Pranayama (Breathing Techniques)

We learn about our breath through the practice of pranayama in order to cultivate and balance the energy in our bodies. Pranayama teaches us how to breathe more fully and efficiently in order to improve our health and wellbeing.

Pranayama is generally defined as 'breath control'. Although this interpretation may seem correct in view of the practices involved, it does not convey the full meaning of the term. Prana means 'vital energy' or 'life force', ayama means 'to expand', accordingly pranayama is expansion of the vital energy. This vital energy is responsible for all life experiences including physical and spiritual.

Pranayamas harmonize the pranic body which is a network of nerve channels carrying the vital force to each and every cell and organ infusing them with life and dynamism. Pranayamas are also the preparatory practices for the awakening of the chakras (psychic centres) and aid in the perfection of kriya and kundalini yogas.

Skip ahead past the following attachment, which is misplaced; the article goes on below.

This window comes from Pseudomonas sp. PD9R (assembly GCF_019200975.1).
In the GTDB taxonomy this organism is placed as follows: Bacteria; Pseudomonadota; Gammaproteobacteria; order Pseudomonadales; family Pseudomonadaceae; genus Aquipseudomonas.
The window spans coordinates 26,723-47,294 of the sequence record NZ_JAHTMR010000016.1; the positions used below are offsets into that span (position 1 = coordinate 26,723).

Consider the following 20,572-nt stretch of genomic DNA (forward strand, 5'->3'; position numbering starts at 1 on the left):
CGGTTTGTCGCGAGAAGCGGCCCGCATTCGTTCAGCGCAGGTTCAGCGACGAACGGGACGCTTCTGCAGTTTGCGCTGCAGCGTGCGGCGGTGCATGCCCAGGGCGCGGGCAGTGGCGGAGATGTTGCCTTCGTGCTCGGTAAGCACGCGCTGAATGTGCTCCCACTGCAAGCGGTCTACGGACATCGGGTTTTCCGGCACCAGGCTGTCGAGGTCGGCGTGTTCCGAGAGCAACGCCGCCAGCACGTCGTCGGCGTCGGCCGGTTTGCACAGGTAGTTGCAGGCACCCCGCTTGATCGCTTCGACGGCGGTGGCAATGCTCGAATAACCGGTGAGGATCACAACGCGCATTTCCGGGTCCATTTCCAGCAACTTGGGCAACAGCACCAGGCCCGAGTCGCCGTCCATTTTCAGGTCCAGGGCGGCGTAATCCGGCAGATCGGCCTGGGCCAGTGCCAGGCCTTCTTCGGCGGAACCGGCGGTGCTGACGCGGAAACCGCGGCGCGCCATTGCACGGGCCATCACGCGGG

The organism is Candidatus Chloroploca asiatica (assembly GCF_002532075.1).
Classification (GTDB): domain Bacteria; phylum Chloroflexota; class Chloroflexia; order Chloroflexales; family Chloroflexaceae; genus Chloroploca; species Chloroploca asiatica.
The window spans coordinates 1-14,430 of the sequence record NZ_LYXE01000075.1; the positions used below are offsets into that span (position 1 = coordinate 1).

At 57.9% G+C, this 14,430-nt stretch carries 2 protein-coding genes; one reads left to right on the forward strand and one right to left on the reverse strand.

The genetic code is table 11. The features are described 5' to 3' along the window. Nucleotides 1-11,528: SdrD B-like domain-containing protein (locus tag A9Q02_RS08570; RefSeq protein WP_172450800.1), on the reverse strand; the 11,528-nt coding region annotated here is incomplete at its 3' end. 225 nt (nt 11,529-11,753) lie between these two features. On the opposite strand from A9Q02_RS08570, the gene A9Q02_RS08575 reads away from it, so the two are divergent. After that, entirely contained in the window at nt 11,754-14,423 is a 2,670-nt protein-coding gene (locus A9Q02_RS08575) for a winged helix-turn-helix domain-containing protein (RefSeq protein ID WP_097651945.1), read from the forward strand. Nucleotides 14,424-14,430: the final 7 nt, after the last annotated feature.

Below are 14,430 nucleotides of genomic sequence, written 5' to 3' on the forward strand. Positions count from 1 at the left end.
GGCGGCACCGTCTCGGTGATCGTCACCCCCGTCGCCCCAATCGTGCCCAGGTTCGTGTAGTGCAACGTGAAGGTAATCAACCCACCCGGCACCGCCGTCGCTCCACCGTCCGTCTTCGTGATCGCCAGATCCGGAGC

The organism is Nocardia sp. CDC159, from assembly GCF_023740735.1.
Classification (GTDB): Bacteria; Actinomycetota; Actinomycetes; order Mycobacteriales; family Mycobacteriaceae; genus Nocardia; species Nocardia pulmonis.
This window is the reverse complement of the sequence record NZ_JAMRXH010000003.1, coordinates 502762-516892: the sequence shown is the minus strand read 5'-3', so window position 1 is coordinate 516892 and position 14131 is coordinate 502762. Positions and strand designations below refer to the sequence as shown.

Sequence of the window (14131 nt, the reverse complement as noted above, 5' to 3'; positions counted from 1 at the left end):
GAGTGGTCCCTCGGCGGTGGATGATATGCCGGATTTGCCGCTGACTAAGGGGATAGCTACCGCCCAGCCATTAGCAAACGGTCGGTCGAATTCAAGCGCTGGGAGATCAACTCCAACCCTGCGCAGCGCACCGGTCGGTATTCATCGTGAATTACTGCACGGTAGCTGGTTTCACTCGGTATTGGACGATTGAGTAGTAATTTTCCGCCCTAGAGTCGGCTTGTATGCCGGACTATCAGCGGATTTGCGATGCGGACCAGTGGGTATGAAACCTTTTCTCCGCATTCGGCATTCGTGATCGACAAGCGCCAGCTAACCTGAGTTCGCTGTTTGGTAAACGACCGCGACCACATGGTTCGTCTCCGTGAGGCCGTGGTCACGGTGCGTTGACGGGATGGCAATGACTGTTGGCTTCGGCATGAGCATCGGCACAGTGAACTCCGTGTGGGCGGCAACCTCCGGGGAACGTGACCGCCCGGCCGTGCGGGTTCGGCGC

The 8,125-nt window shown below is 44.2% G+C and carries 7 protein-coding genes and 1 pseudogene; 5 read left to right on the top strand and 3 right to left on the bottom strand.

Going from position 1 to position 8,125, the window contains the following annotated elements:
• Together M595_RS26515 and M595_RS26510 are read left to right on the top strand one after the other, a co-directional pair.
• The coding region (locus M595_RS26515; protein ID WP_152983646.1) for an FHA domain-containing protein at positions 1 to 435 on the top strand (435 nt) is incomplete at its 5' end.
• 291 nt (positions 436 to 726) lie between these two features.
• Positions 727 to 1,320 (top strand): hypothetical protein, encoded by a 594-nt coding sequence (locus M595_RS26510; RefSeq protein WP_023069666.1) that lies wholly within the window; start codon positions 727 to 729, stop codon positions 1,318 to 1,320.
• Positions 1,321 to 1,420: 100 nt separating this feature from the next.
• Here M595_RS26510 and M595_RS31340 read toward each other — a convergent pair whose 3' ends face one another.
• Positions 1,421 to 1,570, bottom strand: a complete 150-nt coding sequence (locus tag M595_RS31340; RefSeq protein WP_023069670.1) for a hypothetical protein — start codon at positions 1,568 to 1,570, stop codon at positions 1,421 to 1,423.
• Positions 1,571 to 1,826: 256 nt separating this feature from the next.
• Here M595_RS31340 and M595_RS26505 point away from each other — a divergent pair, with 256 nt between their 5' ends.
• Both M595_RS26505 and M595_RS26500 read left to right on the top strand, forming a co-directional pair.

In the past pranayamas were taught to a select few as a part of higher yoga practice, but in the course of time Sri Swami Satyananda Saraswati reintroduced the subject of pranayama as a part of daily yoga sadhana. The sequence in which the pranayamas are taught today by many yoga schools were developed by the Bihar School of Yoga.

Principles For Pranayama

Never strain or force the breath

Never become breathless with the effort of the practice

Proceed slowly as it takes time to build up lung capacity

Unless otherwise stated in the technique, always breathe through your nose

Deepen your awareness of the breath, remember the breath is carrying energy with it and this is what you eventually want to experience.